Founding Street Storage - Rachel Woolf talks why, how, 'growing pains' and big vision.

"It’s never just you."

Founder and Director Rachel Woolf writes about her story of conceptualising and growing Street Storage - the first storage organisation for people experiencing homelessness.

“I’m not a businesswoman in any way. I’m not a creative person. I’m not driven by profit. But I did notice a need that wasn’t being addressed in a huge sector and I did make something happen.”

broken image

In her guest blog below, Rachel writes about the ‘growing pains’ she’s endured in building the organisation, the challenges of measuring hidden impact, visions of a much larger headquarters in central London and plans to replicate Street Storage across the UK. After witnessing a gaping need for storage facilities for the homeless community during her time working in the sector, Rachel Woolf set up Street Storage in 2018. The organisation is the first of its kind; it provides people sleeping out with physical respite from carrying their belongings around all day, plus peace of mind and a greater chance of stabilising their situation.

During her more than decade-long experience working with the homeless community, Rachel had seen countless people carrying multiple bags of belongings around with them, often losing all they own within a couple weeks on the streets.

With such a simple idea, it is amazing that there was not already a service provider to combat storage needs for people experiencing homelessness.

It is inspirational to see that Rachel has taken it upon herself to address this problem and we look forward to tracking Street Storage’s growth. Read on!


Rachel's guest blog

Our organisation is the only one of its kind and this is essentially why I set it up.

The Start of My Journey

Our organisation is the only one of its kind and this is essentially why I set it up. Prior to Street Storage, I had worked in homelessness for ten years. I ran a day centre, worked in a drug and alcohol rehabilitation centre, ran a night shelter, and did a lot of campaigning and street outreach. I often saw people with a lot of stuff and wondered where they kept it all. I heard of people keeping their belongings in sheds, hedges, bin stores, with friends of friends and cousins’ best mates… I was convinced there must be a centralised location where people experiencing homelessness can keep their belongings. I wrote to St Mungos, Crisis and some managers of grassroots organisations in Islington, the Borough where I'm from, but there really wasn’t much on offer at all.

“Let me see if I can fill this space in four weeks to prove the need."

I thought, if I can find an empty building and fill it with people’s things, I can prove there’s a need. I found a building, which was probably 400 ft2, in Islington. I said to Islington Council and Islington Homelessness services “Let me see if I can fill this space in four weeks to prove the need." I contacted some people on the street who I knew were struggling with their stuff, and we filled the space, with 20 people’s belongings, in just three days. After this, I knew the idea had potential and Street Storage was born.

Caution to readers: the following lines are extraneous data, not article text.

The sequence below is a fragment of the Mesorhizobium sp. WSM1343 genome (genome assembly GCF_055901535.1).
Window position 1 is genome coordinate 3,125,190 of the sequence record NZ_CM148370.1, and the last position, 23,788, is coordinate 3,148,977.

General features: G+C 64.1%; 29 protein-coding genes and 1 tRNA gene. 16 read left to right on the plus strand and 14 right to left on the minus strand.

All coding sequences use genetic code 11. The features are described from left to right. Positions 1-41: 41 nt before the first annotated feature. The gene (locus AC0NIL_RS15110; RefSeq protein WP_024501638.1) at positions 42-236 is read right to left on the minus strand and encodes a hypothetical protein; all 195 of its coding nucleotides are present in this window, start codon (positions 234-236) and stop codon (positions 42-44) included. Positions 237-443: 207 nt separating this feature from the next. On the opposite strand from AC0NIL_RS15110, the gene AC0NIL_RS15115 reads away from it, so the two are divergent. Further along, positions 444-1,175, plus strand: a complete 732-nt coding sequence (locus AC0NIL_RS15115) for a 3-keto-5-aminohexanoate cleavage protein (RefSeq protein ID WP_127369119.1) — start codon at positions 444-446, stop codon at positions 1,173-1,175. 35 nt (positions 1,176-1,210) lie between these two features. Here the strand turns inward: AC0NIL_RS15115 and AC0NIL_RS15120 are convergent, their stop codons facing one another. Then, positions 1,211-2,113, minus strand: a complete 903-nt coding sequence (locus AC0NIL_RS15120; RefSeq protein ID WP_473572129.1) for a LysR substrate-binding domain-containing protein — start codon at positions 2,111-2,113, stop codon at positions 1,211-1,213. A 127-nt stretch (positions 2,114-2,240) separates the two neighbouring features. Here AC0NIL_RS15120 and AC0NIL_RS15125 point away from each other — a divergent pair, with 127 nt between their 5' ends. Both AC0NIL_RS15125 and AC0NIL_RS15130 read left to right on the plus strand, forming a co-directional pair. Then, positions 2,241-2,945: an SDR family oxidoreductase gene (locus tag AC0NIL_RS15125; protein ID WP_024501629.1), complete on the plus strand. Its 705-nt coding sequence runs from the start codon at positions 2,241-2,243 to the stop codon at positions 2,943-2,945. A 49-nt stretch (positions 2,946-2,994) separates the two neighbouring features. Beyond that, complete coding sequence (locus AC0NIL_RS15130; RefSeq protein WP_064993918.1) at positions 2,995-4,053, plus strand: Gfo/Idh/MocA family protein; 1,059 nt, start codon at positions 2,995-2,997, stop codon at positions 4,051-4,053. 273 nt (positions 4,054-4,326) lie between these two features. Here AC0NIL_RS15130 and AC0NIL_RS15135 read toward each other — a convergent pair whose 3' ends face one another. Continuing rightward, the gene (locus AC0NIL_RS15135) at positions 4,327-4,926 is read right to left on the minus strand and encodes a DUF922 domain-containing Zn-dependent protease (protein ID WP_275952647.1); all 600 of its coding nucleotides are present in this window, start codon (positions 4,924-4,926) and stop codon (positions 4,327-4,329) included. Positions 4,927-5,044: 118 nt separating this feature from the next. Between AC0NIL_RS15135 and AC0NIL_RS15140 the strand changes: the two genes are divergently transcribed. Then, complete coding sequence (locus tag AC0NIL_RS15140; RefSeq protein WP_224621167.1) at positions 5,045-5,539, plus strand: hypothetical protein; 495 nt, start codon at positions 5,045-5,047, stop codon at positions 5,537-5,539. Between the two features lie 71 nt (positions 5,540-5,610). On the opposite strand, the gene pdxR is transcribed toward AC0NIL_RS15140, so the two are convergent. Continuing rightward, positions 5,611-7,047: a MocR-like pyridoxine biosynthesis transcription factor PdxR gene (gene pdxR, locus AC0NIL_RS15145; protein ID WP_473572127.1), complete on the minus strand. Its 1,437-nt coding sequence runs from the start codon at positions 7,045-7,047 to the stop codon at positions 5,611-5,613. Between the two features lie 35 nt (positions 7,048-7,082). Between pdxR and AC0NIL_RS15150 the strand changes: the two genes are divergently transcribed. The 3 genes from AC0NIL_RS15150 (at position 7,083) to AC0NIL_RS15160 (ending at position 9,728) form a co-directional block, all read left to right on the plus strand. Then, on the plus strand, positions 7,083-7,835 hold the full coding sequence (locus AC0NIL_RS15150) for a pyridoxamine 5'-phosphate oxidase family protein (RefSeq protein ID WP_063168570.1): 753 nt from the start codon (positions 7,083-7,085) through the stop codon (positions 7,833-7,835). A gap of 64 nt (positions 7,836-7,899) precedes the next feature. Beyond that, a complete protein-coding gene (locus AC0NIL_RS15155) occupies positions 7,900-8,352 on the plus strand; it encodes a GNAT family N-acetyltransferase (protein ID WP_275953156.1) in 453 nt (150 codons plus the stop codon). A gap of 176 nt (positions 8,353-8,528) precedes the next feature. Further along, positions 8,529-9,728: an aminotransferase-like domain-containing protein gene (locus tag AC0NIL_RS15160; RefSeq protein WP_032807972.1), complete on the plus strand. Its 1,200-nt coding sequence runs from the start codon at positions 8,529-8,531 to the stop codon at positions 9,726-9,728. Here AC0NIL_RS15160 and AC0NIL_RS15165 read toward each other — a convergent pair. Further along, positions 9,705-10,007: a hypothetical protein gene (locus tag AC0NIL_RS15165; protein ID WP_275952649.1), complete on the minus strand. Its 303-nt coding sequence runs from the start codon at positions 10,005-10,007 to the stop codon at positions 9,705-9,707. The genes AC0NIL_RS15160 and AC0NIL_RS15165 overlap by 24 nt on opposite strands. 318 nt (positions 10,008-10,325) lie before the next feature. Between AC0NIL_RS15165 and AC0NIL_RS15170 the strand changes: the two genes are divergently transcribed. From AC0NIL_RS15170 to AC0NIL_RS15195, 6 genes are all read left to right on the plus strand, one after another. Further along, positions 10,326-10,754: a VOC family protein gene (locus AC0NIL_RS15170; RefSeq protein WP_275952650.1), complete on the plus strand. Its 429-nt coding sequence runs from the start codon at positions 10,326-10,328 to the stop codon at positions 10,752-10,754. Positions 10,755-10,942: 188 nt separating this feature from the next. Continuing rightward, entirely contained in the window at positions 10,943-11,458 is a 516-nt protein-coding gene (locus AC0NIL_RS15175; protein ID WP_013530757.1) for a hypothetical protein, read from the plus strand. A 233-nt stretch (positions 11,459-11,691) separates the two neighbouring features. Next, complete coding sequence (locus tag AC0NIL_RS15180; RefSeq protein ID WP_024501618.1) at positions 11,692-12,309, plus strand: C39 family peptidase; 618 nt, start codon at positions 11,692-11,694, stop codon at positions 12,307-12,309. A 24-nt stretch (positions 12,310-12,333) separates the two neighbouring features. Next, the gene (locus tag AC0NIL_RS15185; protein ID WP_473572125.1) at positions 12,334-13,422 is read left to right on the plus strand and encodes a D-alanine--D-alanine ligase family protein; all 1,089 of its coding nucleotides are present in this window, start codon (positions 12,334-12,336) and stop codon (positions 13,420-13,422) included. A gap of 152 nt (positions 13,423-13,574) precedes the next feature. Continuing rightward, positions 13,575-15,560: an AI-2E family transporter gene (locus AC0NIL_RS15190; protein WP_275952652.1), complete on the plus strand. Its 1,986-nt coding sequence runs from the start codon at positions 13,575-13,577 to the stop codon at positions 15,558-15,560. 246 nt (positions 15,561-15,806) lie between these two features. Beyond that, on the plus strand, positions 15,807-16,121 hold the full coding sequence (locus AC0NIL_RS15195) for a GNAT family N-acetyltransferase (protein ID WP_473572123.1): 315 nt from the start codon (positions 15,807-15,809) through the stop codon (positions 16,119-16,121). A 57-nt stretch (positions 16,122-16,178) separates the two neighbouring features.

Three years on we now work alongside national organisations like Crisis, St Mungo’s and Shelter, storing belongings for their clients.

I’m not a businesswoman in any way. I’m not a creative person. I’m not driven by profit. But I did notice a need that wasn’t being addressed in a huge sector and I did make something happen.

broken image

Setting up Street Storage 

I remember literally Googling ‘how do you found a charity’ (thank God for the internet!). The Government actually provides a very comprehensive list of steps. This was really helpful, step by step.

One important step is finding your trustees. You have to find three Trustees who you trust (Trust-ss, get it!?), who you can rely on and who are willing to give this idea a go. You also have to write a constitution, for which a template is provided, and choose what kind of legal structure you want to have. I set up a website, got on social media and wrote some policies using online charity resources and templates.

I thought a bit more about how the organisation should be run in practice. I needed to get a room, some shelving, lockers and a written agreement for organisations referring in. I needed to work out when we are allowed to take stuff and how long for. I went out to grassroots organisations and Islington-based charities who work with people on the street and said, “if this is useful for you, it’s here”.